Summit will allow researchers to apply machine learning to areas like high-energy physics and human health, according to ORNL.

Summit’s AI-optimized hardware also gives researchers an incredible platform for analyzing massive datasets and creating intelligent software to accelerate the pace of discovery,” Jeff Nichols, ORNL associate laboratory director for computing and computational sciences, said.

The system is connected by 185 miles of fiber-optic cables and can store 250 petabytes of data, which is equal to 74 years of HD video.

To keep Summit from overheating, more than 4,000 gallons of water are pumped through the system every minute, carrying away nearly 13 megawatts of heat from the system.

While Summit may be the fastest supercomputer in the world, for now, it is expected to be passed by Frontier, a new supercomputer slated to be delivered to ORNL in 2021 with an expected peak performance of 1 exaflop, or 1,000 petaflops.
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Kodak Brings Ektachrome Back to Life

Kodak announced Thursday it will bring back its Ektachrome film, better known as color reversal film.

In 2012, Kodak discontinued its line of color reversal films, which stand out for its fine grain, clean colors, sharp tones and contrasts. At the time, Kodak blamed declining demand for such film.

A year later, Kodak divested its film business to Kodak Alaris, the UK-based company behind Ektachrome’s revival.




Over the next 12 months, Kodak Alaris will be remanufacturing the film at Kodak’s factory in Rochester, N.Y., with the revived film available for both motion picture and photography.

Color reversal film is quite complicated as its recipe is concerned,” says Diane Carroll-Yacoby, Kodak’s world wide portfolio manager for motion picture films says.

A tall tale.

It’s very unique and quite different than a black-and-white film or a color negative film.

“We’re in the process right now of procuring the components that are needed for this special film and in addition to that we are setting up a color reversal processing capability again, which we have to have in order to test the film as we manufacture it.

Into the light.

She adds: “It is a complicated project for us to bring it back but because our customers are telling us that they want it, we’re very excited to do this again. It’s kind of a really special time for us.

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Flash Recovery Of Ammonoids After Most Massive Extinction Of All Time

The study, conducted by a Franco-Swiss collaboration involving the laboratories Biogéosciences (Université de Bourgogne / CNRS), Paléoenvironnements & Paléobiosphère (Université Claude Bernard / CNRS) and the Universities of Zurich and Lausanne (Switzerland), appears in the August 28 issue of Science.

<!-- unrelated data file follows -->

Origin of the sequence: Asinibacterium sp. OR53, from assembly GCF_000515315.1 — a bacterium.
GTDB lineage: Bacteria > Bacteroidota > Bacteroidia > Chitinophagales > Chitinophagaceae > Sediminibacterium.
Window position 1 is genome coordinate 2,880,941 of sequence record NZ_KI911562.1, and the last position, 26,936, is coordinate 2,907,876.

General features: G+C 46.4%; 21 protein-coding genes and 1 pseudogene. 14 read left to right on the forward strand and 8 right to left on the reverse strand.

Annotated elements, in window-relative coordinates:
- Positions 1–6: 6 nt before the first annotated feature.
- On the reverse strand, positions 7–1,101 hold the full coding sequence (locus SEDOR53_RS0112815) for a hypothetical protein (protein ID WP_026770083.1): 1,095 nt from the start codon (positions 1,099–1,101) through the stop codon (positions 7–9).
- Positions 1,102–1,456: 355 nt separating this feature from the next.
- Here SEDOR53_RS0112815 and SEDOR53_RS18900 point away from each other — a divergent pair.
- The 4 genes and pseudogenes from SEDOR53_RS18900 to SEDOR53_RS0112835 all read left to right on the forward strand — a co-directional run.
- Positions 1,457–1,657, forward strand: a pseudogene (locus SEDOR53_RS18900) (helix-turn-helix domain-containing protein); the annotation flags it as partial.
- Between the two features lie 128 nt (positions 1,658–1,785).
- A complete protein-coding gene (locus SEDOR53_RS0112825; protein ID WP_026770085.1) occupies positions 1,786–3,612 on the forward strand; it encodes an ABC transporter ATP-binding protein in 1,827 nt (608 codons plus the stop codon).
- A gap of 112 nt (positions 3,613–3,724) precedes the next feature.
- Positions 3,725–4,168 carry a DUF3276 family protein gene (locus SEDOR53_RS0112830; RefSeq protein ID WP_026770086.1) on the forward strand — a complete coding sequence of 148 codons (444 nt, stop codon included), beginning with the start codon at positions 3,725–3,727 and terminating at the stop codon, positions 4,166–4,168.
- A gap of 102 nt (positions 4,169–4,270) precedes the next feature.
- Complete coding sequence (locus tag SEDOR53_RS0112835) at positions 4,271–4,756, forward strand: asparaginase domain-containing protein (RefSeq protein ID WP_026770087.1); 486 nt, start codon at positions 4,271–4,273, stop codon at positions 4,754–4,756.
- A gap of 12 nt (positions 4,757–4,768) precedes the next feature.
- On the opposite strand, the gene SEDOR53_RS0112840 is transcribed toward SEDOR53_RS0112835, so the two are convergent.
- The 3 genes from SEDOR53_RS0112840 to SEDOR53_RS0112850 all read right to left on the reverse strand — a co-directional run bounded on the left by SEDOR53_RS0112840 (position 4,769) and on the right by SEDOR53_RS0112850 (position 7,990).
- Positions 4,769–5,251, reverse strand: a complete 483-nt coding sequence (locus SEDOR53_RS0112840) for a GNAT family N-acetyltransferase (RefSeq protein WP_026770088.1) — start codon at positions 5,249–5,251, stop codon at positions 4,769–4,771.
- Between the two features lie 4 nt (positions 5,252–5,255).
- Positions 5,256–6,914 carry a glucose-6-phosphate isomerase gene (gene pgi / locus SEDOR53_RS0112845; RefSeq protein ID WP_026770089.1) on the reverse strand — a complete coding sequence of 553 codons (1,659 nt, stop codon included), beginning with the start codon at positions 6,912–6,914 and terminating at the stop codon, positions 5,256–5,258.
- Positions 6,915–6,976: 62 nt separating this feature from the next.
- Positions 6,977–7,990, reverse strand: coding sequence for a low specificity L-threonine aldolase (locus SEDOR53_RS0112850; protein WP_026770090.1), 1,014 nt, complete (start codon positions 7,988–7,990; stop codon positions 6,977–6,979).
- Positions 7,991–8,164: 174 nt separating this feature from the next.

The history of life on Earth has been punctuated by a number of mass extinctions, brief periods of extreme loss of biodiversity. These extinctions are followed by phases during which surviving species recover and diversify.

The End-Permian extinction, which took place between the Permian (299 – 252.6 MY) and Triassic (252.6 – 201.6 MY), is the greatest mass extinction on record, resulting in the loss of 90% of existing species.

It is associated with intensive volcanic activity in China and Siberia. It marks the boundary between the Paleozoic and Mesozoic Eras.




Until now, studies had shown that the biosphere took between 10 and 30 million years to recover the levels of biodiversity seen before the extinction.

Ammonoids are cephalopod swimmers related the nautilus and squid. They had a shell, and disappeared from the oceans at the same time as the dinosaurs, 65 million years ago, after being a major part of marine fauna for 400 MY.

The Franco-Swiss team of paleontologists has shown that ammonoids needed only one million years after the End-Permian extinction to diversify to the same levels as before.

The cephalopods, which were abundant during the Permian, narrowly missed being eradicated during the extinction: only two or three species survived and a single species seems to have been the basis for the extraordinary diversification of the group after the extinction.

It took researchers seven years to gather new fossils and analyze databases in order to determine the rate of diversification of the ammonoids.

In all, 860 genera from 77 regions around the world were recorded at 25 successive time intervals from the Late Carboniferous to the Late Triassic, a period of over 100 million years.

The discovery of this explosive growth over a million years takes a heated debate in a new direction.

Indeed, it suggests that earlier estimates for the End-Permian extinction were based on truncated data and imprecise or incorrect dating.

Furthermore, the duration for estimated recovery after other lesser extinctions all vary between 5 and 15 million years.

The result obtained here suggests that these estimates should probably be revised downwards.

The biosphere is most likely headed towards a sixth mass extinction, and this discovery reminds us that the recovery of existing species after an extinction is a very long process, taking several tens of thousands of human generations at the very least.